The sluggish U.S. economy has been relatively kind to Wall Street's banks, many of which are flush with profits and stand to gain from the Federal Reserve's new bond-buying effort.
Yet these same financial titans are warning that the government's inaction in the face of the approaching "fiscal cliff" poses real risks to an economy already saddled by stunted growth and a burgeoning debt load.
Many Wall Street banks hold interest-rate sensitive products on their books, and stand to lose big if a debt crisis sends safe-haven Treasury yields spiking.
Thus far, investors have been most preoccupied by the unfolding financial catastrophe in Europe, where debate rages about whether Spain will finally throw in the towel and accept an international bailout.
Still, the threat of higher taxes and deep spending cuts loom large. The noise of the presidential election and partisan gridlock in Washington has left budget negotiations at a standstill.
Carlyle Group co-founder David Rubenstein said Friday that a short-term "grand bargain" that prevents the U.S. economy from going over the fiscal cliff was unlikely in the lame-duck session of Congress – which runs between Election Day and January 2013. Still, he thinks the next president must come to terms with the burgeoning deficit. (Read more: Investment Can Thrive, but Fiscal Fix Needed: Rubenstein .)
"The most important thing the next president has to do is resolve the uncertainty of the debt and deficit, " Rubenstein said, adding that it was impossible to predict whether either President Barack Obama or Republican nominee Mitt Romney would be better for the economy.
At this point, few observers are holding out much hope for an immediate fix to the problem. Yet as the deadline looms, market observers increasingly despair that policymakers – much like the cinematic semi classic "Thelma and Louise" – may drive right over the precipice with hands locked in defiant unison.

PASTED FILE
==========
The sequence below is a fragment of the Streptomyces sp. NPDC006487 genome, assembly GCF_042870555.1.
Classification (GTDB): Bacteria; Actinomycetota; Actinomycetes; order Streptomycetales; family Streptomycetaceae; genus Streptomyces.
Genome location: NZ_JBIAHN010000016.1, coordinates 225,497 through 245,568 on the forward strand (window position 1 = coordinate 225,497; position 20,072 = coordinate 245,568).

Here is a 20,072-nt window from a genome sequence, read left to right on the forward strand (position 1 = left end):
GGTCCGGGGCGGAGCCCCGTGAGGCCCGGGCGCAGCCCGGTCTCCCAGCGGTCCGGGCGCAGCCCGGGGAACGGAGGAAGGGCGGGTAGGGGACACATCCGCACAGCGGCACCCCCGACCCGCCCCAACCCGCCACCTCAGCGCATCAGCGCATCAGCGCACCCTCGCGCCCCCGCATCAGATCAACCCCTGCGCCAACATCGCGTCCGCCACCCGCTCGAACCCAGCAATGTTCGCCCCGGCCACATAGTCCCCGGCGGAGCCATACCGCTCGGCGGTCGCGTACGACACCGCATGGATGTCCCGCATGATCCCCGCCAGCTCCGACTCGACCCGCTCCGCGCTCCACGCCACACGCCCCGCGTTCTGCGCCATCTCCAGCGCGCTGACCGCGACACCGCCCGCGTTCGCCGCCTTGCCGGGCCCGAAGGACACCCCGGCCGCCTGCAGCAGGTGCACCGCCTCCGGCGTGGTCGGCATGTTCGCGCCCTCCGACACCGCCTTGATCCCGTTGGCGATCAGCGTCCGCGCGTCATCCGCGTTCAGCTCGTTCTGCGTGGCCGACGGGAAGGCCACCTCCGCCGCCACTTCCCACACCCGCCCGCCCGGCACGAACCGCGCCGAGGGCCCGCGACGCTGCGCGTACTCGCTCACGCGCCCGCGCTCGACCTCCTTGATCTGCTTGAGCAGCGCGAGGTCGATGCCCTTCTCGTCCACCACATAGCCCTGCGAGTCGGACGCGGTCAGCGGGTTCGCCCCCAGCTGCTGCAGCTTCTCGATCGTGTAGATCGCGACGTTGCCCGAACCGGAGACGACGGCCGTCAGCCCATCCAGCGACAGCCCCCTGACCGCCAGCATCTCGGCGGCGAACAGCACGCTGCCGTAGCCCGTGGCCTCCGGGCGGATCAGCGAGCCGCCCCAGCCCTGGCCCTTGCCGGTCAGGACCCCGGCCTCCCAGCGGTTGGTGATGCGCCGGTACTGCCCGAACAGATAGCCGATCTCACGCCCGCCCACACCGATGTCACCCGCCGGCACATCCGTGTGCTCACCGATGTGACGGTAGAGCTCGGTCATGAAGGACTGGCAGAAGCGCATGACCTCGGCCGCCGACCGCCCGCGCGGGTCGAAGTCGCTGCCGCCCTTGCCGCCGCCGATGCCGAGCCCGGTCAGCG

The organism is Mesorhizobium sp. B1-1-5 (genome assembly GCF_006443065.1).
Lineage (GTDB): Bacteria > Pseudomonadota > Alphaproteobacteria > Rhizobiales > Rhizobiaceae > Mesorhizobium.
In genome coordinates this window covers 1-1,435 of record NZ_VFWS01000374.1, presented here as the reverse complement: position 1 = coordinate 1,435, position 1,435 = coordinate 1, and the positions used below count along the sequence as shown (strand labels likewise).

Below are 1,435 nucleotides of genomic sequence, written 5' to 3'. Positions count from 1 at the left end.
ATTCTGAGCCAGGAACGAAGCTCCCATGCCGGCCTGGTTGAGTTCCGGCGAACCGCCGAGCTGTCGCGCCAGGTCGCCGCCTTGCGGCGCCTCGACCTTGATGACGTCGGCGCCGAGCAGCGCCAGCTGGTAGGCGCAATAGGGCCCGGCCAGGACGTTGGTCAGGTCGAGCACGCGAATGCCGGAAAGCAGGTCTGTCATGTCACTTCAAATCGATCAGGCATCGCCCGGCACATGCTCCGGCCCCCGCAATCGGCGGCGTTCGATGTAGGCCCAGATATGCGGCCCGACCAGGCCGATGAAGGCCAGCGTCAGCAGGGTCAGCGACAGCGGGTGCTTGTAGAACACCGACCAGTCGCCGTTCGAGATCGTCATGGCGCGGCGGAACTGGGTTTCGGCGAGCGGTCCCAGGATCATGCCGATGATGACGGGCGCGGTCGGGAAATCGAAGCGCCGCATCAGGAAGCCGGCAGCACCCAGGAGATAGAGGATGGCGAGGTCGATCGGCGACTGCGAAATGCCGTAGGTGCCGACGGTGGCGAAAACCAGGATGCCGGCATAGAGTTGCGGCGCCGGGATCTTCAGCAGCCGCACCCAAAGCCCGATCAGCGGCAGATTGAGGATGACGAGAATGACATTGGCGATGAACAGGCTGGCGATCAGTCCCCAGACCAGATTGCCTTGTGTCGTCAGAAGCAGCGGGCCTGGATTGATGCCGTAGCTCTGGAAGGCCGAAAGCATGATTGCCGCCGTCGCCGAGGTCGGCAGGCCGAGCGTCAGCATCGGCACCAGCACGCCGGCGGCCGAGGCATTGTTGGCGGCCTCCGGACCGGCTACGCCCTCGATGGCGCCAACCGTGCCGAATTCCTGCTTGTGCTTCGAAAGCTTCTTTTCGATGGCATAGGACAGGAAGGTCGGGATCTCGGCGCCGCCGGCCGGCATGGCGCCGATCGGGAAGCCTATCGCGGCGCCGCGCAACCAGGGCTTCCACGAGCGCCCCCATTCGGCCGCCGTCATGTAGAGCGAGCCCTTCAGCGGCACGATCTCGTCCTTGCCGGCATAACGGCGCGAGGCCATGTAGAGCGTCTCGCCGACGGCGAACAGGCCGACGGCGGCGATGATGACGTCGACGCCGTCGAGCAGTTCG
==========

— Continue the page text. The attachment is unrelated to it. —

In a CNBC interview this week, the authors of the Simpson-Bowles chided Congress and the White House for doing virtually nothing as the country comes closer to a January 1 deadline that will see tax rates spike and spending slashed drastically. (Read more: US Nears Fiscal Disaster: 'Washington Doing Nothing' .)
Goldman Sachs CEO Lloyd Blankfein said that fixing the fiscal morass was integral to keeping capital flowing, which could help jumpstart a jobs market that remains stalled at best.
"We have to get our budget on a sustainable path where it's predictable, " Blankfein said. "What we really need to do is fix the US economy on a sustainable basis so three's some predictability, so people don't stand on the sidelines and so they go and invest and jobs get created."
J.P. Morgan CEO Jamie Dimon said earlier this week that policymakers missed an opportunity by overlooking a tax and spending blueprint made by the Simpson-Bowles Commission. Had their recommendations been adopted, Dimon said the economy would have been "booming."
The resulting fight between Congressional Republicans and the White House over spending resulted in Standard & Poor's meting out the U.S.'s first ever credit downgrade last year.
Some say the U.S. is being lulled into a false sense of security by borrowing costs that remain near historical lows. As investors lay siege to the government bonds of the euro zone's most distressed countries, Treasuries have yet to see the same selling pressure.
Dimon, however, thinks that calm might not last if the U.S. doesn't get serious about policing the deficit.
A sell off in Treasuries is "virtually assured, the question is when and how, " the Wall Street chief said, adding that it could take anywhere between two and five years before the market's patience runs out.
"The united States can't borrow indefinitely, " Dimon said. "We are going to have fiscal discipline if it is imposed upon us, or we do it to ourselves in the right way."